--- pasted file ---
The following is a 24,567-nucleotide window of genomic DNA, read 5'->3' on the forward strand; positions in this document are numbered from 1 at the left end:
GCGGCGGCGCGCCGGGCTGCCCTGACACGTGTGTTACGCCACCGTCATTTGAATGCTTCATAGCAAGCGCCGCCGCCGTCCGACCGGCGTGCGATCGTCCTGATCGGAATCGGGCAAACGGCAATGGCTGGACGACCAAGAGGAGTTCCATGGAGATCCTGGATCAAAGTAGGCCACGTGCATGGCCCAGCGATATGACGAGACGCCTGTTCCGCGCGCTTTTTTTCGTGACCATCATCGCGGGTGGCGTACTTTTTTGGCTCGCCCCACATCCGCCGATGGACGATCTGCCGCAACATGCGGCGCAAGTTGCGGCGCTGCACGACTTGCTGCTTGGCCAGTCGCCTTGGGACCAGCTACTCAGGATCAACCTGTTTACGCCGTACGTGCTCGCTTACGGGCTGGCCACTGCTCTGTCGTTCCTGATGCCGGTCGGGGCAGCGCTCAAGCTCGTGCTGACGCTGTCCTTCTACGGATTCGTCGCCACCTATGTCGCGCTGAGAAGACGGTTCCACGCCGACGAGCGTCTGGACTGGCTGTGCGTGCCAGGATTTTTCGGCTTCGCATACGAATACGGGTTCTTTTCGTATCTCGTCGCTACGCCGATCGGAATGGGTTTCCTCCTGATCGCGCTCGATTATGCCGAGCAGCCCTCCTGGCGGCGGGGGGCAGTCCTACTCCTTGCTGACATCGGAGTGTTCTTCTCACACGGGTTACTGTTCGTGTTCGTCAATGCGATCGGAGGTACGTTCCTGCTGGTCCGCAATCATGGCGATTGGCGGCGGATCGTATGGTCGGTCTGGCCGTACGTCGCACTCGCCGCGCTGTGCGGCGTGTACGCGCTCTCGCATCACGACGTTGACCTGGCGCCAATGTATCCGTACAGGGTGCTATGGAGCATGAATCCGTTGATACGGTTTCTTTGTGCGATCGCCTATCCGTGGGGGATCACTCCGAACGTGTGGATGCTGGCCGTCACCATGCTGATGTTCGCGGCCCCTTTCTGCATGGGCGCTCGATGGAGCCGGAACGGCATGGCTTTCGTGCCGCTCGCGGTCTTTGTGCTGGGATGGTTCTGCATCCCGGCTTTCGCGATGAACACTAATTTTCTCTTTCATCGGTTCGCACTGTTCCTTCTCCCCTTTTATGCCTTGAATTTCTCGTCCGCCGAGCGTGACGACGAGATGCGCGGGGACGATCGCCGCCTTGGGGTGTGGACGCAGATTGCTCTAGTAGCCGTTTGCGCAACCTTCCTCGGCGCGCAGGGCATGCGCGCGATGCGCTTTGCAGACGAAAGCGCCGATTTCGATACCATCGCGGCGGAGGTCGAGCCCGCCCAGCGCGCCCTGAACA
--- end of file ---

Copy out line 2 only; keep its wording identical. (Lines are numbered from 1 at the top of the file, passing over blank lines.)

GCGGCGGCGCGCCGGGCTGCCCTGACACGTGTGTTACGCCACCGTCATTTGAATGCTTCATAGCAAGCGCCGCCGCCGTCCGACCGGCGTGCGATCGTCCTGATCGGAATCGGGCAAACGGCAATGGCTGGACGACCAAGAGGAGTTCCATGGAGATCCTGGATCAAAGTAGGCCACGTGCATGGCCCAGCGATATGACGAGACGCCTGTTCCGCGCGCTTTTTTTCGTGACCATCATCGCGGGTGGCGTACTTTTTTGGCTCGCCCCACATCCGCCGATGGACGATCTGCCGCAACATGCGGCGCAAGTTGCGGCGCTGCACGACTTGCTGCTTGGCCAGTCGCCTTGGGACCAGCTACTCAGGATCAACCTGTTTACGCCGTACGTGCTCGCTTACGGGCTGGCCACTGCTCTGTCGTTCCTGATGCCGGTCGGGGCAGCGCTCAAGCTCGTGCTGACGCTGTCCTTCTACGGATTCGTCGCCACCTATGTCGCGCTGAGAAGACGGTTCCACGCCGACGAGCGTCTGGACTGGCTGTGCGTGCCAGGATTTTTCGGCTTCGCATACGAATACGGGTTCTTTTCGTATCTCGTCGCTACGCCGATCGGAATGGGTTTCCTCCTGATCGCGCTCGATTATGCCGAGCAGCCCTCCTGGCGGCGGGGGGCAGTCCTACTCCTTGCTGACATCGGAGTGTTCTTCTCACACGGGTTACTGTTCGTGTTCGTCAATGCGATCGGAGGTACGTTCCTGCTGGTCCGCAATCATGGCGATTGGCGGCGGATCGTATGGTCGGTCTGGCCGTACGTCGCACTCGCCGCGCTGTGCGGCGTGTACGCGCTCTCGCATCACGACGTTGACCTGGCGCCAATGTATCCGTACAGGGTGCTATGGAGCATGAATCCGTTGATACGGTTTCTTTGTGCGATCGCCTATCCGTGGGGGATCACTCCGAACGTGTGGATGCTGGCCGTCACCATGCTGATGTTCGCGGCCCCTTTCTGCATGGGCGCTCGATGGAGCCGGAACGGCATGGCTTTCGTGCCGCTCGCGGTCTTTGTGCTGGGATGGTTCTGCATCCCGGCTTTCGCGATGAACACTAATTTTCTCTTTCATCGGTTCGCACTGTTCCTTCTCCCCTTTTATGCCTTGAATTTCTCGTCCGCCGAGCGTGACGACGAGATGCGCGGGGACGATCGCCGCCTTGGGGTGTGGACGCAGATTGCTCTAGTAGCCGTTTGCGCAACCTTCCTCGGCGCGCAGGGCATGCGCGCGATGCGCTTTGCAGACGAAAGCGCCGATTTCGATACCATCGCGGCGGAGGTCGAGCCCGCCCAGCGCGCCCTGAACA